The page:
• B-lineage restriction;
  • c-fms;
  • chromatin;
  • gene silencing;
  • Pax5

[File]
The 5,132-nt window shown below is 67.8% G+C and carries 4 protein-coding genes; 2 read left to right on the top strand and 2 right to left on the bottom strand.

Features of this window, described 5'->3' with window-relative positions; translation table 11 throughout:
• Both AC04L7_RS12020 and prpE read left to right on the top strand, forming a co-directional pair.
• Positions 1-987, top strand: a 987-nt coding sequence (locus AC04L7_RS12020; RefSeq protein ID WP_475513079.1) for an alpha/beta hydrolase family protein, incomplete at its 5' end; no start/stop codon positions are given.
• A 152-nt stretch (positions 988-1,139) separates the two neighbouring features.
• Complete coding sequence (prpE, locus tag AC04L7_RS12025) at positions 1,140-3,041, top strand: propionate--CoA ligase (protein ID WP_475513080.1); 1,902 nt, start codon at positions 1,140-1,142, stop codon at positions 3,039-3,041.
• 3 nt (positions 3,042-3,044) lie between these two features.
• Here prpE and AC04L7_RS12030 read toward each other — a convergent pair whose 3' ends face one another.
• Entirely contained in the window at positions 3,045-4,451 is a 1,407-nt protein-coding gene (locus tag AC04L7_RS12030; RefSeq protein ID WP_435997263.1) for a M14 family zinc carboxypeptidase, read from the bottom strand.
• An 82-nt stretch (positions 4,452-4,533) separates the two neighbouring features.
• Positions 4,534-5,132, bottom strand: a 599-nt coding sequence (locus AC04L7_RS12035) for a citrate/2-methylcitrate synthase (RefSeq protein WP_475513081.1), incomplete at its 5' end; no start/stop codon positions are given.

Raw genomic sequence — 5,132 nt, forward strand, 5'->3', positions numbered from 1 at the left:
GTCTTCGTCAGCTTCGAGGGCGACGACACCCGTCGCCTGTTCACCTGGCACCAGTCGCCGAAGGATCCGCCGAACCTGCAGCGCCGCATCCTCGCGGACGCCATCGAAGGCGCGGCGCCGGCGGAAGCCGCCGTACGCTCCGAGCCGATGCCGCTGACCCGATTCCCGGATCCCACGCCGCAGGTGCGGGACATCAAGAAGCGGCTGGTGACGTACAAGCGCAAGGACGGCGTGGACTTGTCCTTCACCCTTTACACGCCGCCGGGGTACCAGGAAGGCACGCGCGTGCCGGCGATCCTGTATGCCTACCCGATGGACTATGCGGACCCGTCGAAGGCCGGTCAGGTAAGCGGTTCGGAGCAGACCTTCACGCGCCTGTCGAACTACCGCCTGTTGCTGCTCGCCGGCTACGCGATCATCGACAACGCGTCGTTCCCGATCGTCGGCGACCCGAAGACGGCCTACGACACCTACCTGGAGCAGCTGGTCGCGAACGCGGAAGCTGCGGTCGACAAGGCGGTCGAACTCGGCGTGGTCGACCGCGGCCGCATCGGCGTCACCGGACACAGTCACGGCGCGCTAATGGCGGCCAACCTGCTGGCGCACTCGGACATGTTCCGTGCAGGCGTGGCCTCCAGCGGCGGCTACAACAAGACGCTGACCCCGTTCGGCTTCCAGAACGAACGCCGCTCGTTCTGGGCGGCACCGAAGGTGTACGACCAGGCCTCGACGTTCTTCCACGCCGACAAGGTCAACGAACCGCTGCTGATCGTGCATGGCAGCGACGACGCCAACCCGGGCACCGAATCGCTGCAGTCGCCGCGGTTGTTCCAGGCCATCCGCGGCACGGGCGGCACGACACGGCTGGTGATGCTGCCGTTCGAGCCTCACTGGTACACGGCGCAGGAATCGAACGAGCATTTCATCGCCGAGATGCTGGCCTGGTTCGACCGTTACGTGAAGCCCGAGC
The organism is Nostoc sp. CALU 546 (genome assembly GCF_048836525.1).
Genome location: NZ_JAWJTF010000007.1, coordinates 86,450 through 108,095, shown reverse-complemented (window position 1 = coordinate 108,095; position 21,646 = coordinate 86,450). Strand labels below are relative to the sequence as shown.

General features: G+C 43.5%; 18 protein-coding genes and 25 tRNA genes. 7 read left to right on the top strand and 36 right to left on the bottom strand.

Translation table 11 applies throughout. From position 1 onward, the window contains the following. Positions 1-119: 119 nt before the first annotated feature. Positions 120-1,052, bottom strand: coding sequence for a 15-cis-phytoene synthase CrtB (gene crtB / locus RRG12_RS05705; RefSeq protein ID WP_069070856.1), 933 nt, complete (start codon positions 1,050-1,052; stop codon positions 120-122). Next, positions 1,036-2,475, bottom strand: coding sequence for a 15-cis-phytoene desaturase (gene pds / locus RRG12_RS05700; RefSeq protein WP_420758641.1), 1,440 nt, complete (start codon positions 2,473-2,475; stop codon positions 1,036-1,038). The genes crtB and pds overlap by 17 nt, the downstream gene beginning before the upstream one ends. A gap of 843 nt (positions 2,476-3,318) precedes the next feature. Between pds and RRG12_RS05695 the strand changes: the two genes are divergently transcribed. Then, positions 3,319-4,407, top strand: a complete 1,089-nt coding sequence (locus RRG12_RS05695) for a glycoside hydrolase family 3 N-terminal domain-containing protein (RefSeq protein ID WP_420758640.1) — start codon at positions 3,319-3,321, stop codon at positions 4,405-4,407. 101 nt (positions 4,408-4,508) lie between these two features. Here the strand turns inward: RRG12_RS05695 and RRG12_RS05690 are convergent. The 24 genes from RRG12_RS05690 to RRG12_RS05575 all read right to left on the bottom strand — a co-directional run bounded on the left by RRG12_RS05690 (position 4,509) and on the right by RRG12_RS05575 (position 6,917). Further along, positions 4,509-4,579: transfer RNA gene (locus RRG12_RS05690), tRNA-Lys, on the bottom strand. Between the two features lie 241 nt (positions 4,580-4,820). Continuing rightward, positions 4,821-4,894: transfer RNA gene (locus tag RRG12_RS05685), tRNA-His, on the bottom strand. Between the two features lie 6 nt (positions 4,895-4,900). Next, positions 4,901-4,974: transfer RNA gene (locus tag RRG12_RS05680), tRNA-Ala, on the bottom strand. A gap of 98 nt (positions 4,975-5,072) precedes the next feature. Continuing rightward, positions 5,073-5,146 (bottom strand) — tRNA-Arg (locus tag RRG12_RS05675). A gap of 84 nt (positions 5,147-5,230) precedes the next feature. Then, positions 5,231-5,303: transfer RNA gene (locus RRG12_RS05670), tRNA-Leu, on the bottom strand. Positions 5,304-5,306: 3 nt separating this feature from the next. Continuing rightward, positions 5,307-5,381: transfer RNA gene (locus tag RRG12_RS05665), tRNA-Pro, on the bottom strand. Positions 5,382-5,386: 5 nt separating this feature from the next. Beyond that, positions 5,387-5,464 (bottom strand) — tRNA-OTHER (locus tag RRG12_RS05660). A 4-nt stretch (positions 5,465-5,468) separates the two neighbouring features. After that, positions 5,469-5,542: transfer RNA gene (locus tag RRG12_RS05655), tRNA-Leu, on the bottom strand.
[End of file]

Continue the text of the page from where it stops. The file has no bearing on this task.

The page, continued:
The transcription factor Pax5 (BSAP) is required for the expression of a B-cell-specific genetic program and for B-cell differentiation, and also to suppress genes of alternative lineages. The molecular mechanism by which repression of myeloid genes occurs during early B-lineage restriction is unknown and in this study we addressed this question. One of the genes repressed by Pax5 in B cells is the colony-stimulating factor receptor 1 gene (csf1r or c-fms). We examined the changes in chromatin caused by Pax5 activity, and we show that Pax5 is directly recruited to c-fms resulting in the rapid loss of RNA polymerase II binding, followed by loss of transcription factor binding and DNaseI hypersensitivity at all cis-regulatory elements. We also show that Pax5 targets the basal transcription machinery of c-fms by interacting with a binding site within the major transcription start sites. Our results support a model by which Pax5 does not lead to major alterations in chromatin modification, but inhibits transcription by interfering with the action of myeloid transcription factors.